August 4, 2022 – Most vaccines are not one-time offers. You need a series of boosters to build your immunity against COVID-19, tetanus, and other infectious threats over time. This can mean multiple visits to a health care provider, costing you time and sometimes money.
But what if you could get a single hit that gets stronger every time you need extra protection?
Researchers at the Massachusetts Institute of Technology (MIT) have developed microparticles that could be used to create self-boosted vaccines that deliver their contents at carefully defined times. In a new study published in the journal Scientists progressthe scientists describe how they tune the particles to release the goods at the right time and offer ideas on how they can keep the particles stable until then.
How self-stimulating vaccines might work
The team developed tiny particles that look like coffee cups – except instead of your favorite brew, they’re filled with vaccine.
“You can put the lid on and then inject it into the body, and once the lid breaks, whatever’s in there is released,” says study author Ana Jaklenec, PhD, a researcher at Koch Institute for Integrative Cancer Research at MIT.
To make the tiny cups, the researchers use various polymers (synthetic plastic-like materials) already used in medical applications, such as dissolvable stitches. Then they fill the cups with dried vaccine material combined with sugars and other stabilizers.
Particles can be made in different shapes and refined using polymers with different properties. Some polymers last longer in the body than others, so their choice helps determine how long everything will remain stable under the skin after taking the hit and when the particles will release their cargo. It could be days or months after the injection.
One of the challenges is that as the particles open up, the environment around them becomes more acidic. The team is working on ways to reduce this acidity to make the vaccine material more stable.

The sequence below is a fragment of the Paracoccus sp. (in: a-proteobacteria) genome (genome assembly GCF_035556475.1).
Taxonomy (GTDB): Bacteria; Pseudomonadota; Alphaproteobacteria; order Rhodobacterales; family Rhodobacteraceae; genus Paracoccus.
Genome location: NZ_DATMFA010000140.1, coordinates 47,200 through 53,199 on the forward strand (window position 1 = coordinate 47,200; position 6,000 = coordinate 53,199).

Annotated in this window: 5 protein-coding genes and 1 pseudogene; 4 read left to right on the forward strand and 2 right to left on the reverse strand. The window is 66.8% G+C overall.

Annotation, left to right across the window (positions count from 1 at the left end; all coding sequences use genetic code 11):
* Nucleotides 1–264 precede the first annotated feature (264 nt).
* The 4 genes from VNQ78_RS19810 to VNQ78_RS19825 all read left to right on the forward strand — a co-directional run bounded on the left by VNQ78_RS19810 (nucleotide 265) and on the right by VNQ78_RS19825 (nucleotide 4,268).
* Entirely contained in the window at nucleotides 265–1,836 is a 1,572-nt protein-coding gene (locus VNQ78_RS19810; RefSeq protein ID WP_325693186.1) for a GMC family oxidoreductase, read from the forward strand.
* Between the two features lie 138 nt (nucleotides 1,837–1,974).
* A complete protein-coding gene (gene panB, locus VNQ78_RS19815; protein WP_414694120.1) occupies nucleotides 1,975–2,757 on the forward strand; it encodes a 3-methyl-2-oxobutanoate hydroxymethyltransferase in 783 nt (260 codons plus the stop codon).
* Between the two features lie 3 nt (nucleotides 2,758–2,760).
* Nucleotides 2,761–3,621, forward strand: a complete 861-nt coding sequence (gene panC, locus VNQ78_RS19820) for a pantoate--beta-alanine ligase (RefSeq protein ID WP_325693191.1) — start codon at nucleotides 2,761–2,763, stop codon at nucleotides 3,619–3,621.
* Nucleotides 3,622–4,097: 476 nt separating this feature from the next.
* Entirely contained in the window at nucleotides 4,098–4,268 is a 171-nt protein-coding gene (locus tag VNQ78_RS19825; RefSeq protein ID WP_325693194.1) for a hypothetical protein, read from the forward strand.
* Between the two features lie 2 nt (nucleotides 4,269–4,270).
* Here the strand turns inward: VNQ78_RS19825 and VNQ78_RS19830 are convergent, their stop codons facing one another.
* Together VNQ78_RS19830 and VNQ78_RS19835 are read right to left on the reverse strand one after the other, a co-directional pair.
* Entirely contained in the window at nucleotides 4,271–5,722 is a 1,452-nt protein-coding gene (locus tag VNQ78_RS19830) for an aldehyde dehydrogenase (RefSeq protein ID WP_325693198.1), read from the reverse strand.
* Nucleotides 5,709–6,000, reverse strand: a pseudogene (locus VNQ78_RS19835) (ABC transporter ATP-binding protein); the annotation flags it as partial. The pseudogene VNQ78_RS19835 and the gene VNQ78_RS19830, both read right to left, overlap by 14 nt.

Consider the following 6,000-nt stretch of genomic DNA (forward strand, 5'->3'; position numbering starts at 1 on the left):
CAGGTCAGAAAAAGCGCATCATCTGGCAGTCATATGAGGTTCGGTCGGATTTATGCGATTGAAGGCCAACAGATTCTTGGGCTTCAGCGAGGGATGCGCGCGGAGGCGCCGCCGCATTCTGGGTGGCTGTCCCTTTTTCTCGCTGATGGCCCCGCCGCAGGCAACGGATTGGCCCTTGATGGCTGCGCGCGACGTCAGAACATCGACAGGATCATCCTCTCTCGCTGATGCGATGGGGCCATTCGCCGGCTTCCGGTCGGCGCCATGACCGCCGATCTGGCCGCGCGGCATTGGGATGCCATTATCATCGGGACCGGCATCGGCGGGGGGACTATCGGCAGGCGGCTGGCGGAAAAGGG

“We have ongoing research that has produced some really, really exciting results on their stability and that shows you’re able to keep really sensitive vaccines stable for a good period of time,” says study author Morteza Sarmadi, PhD, research specialist. at the Koch Institute.
The potential impact on public health
This research, funded by the Bill & Melinda Gates Foundation, began with the developing world in mind.
“The intention was actually to help people in developing countries, because often people don’t come back for a second injection,” says study author Robert Langer, ScD, a professor at the Institute. David H. Koch at MIT.
But a single plan could also benefit the developed world. One reason is that self-stimulating vaccines could help those who receive one achieve higher antibody responses than they would with a single dose. This could mean greater protection for the person and the population, because as people develop stronger immunity, germs may have less chance to evolve and spread.
Take the COVID-19 pandemic, for example. Only 67% of Americans are fully vaccinated, and most people eligible for the first and second boosters did not receive them. New variants, such as recent Omicron variants, continue to emerge and infect.
“I think these variants would have been much less likely to occur if everyone who was vaccinated the first time had been given repeat shots, which they didn’t,” Langer says.
Self-stimulating vaccines could also benefit infants, children who fear injections, and older people who have difficulty obtaining health care.
Also, because the vaccine material is encapsulated and its release can be staggered, this technology could help people receive multiple vaccines at the same time that now need to be administered separately.
What happens after
The team is testing self-boosted polio and hepatitis vaccines in non-human primates. A small trial in healthy humans could follow in the next few years.
“We believe this technology has very high potential and we hope it can be developed into the human phase very soon,” says Jaklenec.
In smaller animal models, they are exploring the potential of self-boosted mRNA vaccines. They also work with scientists studying HIV vaccines.
“There have been recent advances where very complex diets seem to work, but they’re not practical,” says Jaklenec. “And so, that’s where this particular technology could be useful, because you have to prime and boost with different things, and it allows you to do that.”
This system could also extend beyond vaccines and be used to deliver cancer therapies, hormones and biologics in one shot.
Through new work with researchers at Georgia Tech University, the team will investigate the potential of delivering self-stimulating vaccines through 3D-printed microneedles. These vaccines, which would stick to your skin like a band-aid, could be self-administered and rolled out globally in response to local outbreaks.